The study was approved and authorized by the hospital’s ethics committee. All procedures followed were in accordance with the ethical standards of the responsible committee on human experimentation (institutional and national) and with the Helsinki Declaration of 1975, as revised in 2000 and 2008, and was conducted according to the International Association for the Study of Pain (IASP)’s guidelines for pain research in animals and humans. All participants were informed of the study aims and structure and that participation was voluntary, anonymous, and would not affect their care. Informed consent was obtained from all patients for inclusion in the study.

Data Presentation and Statistical Analysis

Analyses were conducted using StatView for Windows (SAS Institute Inc., Cary, NC, USA) Continuous data were reported as the mean (±standard deviation). The NRS (on a 0–10 scale) and other ordinal data were reported as the median [95 % upper and lower confidence intervals (CI) and interquartile range (IQR)]. Category data and proportions were expressed in percentages. A comparison between different follow up outcomes was made using the non-parametric Wilcoxon signed-rank (WSR) test. Statistical significance was defined as P < 0.05. When appropriate, P < 0.01 and P < 0.001 were reported.


Of the 30 patients who completed the 90-day follow-up, 66 % (n = 20) were women; the mean age of the sample was 72.5 (±13.6) years (range 33–88). Table 2 summarizes the main clinical features of the sample at V0. In the majority of cases the primary pathology was lumbago with or without sciatica (64 %); pain was localized at one site (lower limbs 53 %), spontaneous at rest (47 %), and had a duration of >12 months (77 %). Multiple pain medications were reported by 50 % of patients, and adjuvant ones (e.g., pregabalin, gabapentin, and tricyclic antidepressants) by 33 %. The majority of patients (76.6 %) reported further health issues with a range of one to five in the same patient. The most frequent pathology was hypertension (43.3 %) followed by constipation, diverticulosis, and esophagitis.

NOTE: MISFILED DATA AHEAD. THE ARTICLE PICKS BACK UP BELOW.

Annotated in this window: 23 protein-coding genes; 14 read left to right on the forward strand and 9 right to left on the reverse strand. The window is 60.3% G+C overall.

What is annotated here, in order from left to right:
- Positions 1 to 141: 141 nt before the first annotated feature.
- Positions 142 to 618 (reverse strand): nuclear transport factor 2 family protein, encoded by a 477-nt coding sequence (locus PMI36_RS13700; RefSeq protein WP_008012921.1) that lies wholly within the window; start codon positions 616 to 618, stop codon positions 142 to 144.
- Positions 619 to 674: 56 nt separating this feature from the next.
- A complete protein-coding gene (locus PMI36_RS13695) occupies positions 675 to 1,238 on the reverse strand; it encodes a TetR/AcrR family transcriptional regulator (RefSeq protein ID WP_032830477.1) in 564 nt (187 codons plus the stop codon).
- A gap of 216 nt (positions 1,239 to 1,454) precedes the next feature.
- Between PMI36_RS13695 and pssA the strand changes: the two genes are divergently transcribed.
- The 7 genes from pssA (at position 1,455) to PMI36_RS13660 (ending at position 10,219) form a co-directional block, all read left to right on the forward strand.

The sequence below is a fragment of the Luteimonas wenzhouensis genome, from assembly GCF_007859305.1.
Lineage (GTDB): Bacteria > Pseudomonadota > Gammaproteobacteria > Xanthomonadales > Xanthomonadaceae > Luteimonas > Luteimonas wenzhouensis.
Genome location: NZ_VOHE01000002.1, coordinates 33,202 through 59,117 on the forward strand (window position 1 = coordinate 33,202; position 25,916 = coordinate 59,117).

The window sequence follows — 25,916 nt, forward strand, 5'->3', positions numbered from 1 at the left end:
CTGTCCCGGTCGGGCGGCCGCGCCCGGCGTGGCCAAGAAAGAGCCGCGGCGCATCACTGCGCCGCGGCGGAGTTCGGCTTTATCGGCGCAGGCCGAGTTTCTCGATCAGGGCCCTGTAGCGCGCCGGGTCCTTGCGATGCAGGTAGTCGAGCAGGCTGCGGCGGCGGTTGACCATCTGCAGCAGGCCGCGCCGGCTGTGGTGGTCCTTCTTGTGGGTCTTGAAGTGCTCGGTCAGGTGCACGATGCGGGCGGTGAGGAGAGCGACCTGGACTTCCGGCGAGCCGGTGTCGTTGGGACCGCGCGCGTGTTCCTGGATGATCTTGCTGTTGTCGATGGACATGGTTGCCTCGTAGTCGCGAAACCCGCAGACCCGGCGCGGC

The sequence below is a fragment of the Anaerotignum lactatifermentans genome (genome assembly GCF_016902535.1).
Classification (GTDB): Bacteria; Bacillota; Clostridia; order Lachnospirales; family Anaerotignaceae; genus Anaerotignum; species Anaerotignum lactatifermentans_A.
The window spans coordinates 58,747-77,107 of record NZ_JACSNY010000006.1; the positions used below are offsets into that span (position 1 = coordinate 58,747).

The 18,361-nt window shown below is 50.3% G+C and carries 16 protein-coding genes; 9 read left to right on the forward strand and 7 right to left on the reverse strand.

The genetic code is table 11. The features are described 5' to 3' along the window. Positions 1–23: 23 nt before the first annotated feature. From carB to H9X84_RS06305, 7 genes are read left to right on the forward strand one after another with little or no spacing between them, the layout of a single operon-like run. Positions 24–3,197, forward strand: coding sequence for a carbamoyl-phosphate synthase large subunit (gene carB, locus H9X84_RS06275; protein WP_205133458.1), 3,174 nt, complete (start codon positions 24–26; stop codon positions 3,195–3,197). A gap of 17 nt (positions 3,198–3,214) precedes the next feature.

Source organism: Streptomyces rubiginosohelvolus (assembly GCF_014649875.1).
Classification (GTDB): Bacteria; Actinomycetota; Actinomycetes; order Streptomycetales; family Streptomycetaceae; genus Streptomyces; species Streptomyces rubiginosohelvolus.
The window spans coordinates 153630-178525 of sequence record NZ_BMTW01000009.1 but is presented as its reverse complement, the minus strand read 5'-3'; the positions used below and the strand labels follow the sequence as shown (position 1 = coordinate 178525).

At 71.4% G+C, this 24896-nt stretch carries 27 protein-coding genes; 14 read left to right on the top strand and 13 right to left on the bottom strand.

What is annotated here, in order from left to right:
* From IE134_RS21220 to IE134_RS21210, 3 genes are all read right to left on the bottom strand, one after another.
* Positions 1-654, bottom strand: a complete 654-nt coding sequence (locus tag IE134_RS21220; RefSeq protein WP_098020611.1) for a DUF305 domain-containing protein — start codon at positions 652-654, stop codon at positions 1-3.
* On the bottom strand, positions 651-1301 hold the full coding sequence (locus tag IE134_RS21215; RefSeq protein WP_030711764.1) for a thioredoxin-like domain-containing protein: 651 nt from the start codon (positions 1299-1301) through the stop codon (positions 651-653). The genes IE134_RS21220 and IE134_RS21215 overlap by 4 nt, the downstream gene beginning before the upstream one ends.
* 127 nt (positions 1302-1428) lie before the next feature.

Table 2 Major characteristics of the sample at V0

Table 3 reports the mean of tapentadol daily dose, the number of adverse effects, the median and interquartile range of pain intensity and relief, patient satisfaction, and quality of sleep from V0 to V90. Pain intensity significantly decreased from V0 to V10 and remained stable over time. Indeed, the WSR test showed statistically significant differences between V0–V10 (P = 0.0003), V0–V30, V0–V60, and V0–V90 (P = 0.0001, respectively); significant differences were also shown between V10–V30 (P = 0.006), but not between V30–V60 and V60–V90 (P > 0.05, respectively), indicating stable pain reduction from the thirtieth day onwards.

Table 3 Outcome evaluations from V0 to V90

Pain relief improved from V10 to V30 and remained stable over time. Indeed, the WSR test showed statistically significant differences between V10–V30 (P = 0.007), but not between V30–V60 and V60–V90 (P > 0.05, respectively), indicating stable pain relief from the thirtieth day onwards.

Sleep quality significantly improved from V0 to V10 and remained stable over time. Indeed, the WSR test showed statistically significant differences between V0–V10 (P = 0.036), V0–V30, V0–V60, and V0–V90 (P = 0.043, P = 0.011, P = 0.018, respectively); significant differences were not shown between V10–V30, V30–V60, and V60–V90 (P > 0.05, respectively), indicating stable good sleep quality from the tenth day onwards.